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The River of Consciousness

3.90  ·  Rating details ·  3,217 ratings  ·  375 reviews
From the best-selling author of Gratitude, On the Move, and Musicophilia, a collection of essays that displays Oliver Sacks's passionate engagement with the most compelling and seminal ideas of human endeavor: evolution, creativity, memory, time, consciousness, and experience.

Oliver Sacks, a scientist and a storyteller, is beloved by readers for the extraordinary
Hardcover, 256 pages
Published October 24th 2017 by Knopf Publishing Group
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Magdelene Namaste, Brigita.

"The River of Consciousness" contains Dr. Sack's thoughts on many topics, ranging from Charles Darwin to the neurological aspects of…more
Namaste, Brigita.

"The River of Consciousness" contains Dr. Sack's thoughts on many topics, ranging from Charles Darwin to the neurological aspects of time, creativity and memory. For those unfamiliar with these subjects, he describes them in a conversational way with relatable antidotes while revealing facts that aren't common knowledge. Charles Darwin, for example, is told through the lens of his botany work rather than "The Origins of Species." You come to understand complex neurological disorders such as Parkinson's through time perception instead of diagnosis. He also speaks about Sigmund Freud as a career neurologist outside of perimeters of psychology. It's rather like walking in a garden with a grandfather and listening to him tell marvelous stories.(less)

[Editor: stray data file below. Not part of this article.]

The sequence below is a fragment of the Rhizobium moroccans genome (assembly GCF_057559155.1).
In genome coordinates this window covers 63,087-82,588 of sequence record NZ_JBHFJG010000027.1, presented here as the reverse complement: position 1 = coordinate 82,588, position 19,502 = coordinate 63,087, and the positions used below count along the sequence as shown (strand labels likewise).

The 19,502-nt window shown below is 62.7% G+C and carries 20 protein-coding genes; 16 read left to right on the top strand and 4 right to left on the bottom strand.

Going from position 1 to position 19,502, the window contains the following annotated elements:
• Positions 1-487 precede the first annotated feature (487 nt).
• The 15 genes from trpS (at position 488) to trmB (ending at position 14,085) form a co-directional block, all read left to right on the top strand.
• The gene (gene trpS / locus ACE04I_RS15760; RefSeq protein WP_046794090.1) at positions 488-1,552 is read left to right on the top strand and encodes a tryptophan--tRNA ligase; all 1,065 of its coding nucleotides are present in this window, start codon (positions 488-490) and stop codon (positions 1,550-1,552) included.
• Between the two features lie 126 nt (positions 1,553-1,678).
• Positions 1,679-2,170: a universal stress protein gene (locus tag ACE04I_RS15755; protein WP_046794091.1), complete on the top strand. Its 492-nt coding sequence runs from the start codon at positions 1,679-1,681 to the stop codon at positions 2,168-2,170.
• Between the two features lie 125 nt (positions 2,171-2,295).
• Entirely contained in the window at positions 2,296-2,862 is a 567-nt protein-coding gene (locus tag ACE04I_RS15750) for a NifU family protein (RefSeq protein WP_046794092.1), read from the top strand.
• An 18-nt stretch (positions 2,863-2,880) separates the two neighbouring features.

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Feb 05, 2019 rated it really liked it
Shelves: psychology, audiobook
Oliver Sacks was a neurologist and a great author. He wrote a number of memorable books about psychology, psychiatry and neurology. He is most famous for his books such as The Man Who Mistook His Wife for a Hat and Other Clinical Tales and An Anthropologist on Mars: Seven Paradoxical Tales. These books try to use very unusual minds and psychological conditions to understand better how the brain works. But it is not fair to focus on just these books; he was a Renaissance man, and he wrote a wide ...more
This might be described as an Oliver Sacks primer. I’ve enjoyed it. Dr. Sacks was known for his fondness for the footnote, which is little in evidence here. So this might be a very good place to start for those new to his work. Moreover, it has a little taste of a number of his books, among them: Migraine, A Leg to Stand On, The Man Who Mistook His Wife for a Hat, An Anthropologist On Mars, The Island of the Colorblind, Hallucinations, and Awakenings, his fascinating magnum opus in which the ...more